With new apps worth big money, the legal questions are now being debated across academia.
Many universities “generally seek to retain ownership, or at least have a formalized mechanism for assessing ownership of a student’s work in much the same way they would regarding a faculty member’s work,” said Joshua Powers, an Indiana State University professor who studies campus technology transfer.
Students who create something might face the burden of showing their work in no way benefited from being at the university.
But Missouri relented in Brown’s case. It also wrote rules explicitly giving student inventors the legal right to their unique ideas developed under specific circumstances.
If the invention came from a school contest, extracurricular club, or individual initiative, the university keeps its hands off. If the student invention came about under a professor’s supervision, using school resources or grant money, then the university can assert an ownership right—just as it does for faculty researchers.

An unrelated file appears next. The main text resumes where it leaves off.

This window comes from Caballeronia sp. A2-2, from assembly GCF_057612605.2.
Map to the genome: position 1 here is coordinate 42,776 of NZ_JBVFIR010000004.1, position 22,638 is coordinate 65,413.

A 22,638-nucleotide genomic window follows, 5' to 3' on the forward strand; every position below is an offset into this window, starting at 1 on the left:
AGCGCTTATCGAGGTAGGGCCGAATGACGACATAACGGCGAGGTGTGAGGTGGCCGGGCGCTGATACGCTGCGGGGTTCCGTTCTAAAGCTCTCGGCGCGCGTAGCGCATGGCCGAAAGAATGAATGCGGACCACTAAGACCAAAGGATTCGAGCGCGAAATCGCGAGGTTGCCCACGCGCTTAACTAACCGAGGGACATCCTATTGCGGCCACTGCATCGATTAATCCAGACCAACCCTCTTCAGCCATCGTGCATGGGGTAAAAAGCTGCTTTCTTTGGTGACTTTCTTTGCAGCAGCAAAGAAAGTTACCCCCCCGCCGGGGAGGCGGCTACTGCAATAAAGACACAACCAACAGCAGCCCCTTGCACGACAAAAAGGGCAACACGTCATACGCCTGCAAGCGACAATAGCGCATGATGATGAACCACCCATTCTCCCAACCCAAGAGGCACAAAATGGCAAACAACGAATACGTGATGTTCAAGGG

No estimate exists on the number or value of student inventions or apps on the market.
The Association of University Technology Managers and other industry groups don’t track the number of schools that have defined legal protections for student inventors. But technology managers at Missouri and elsewhere suggest the argument for protecting student rights is growing.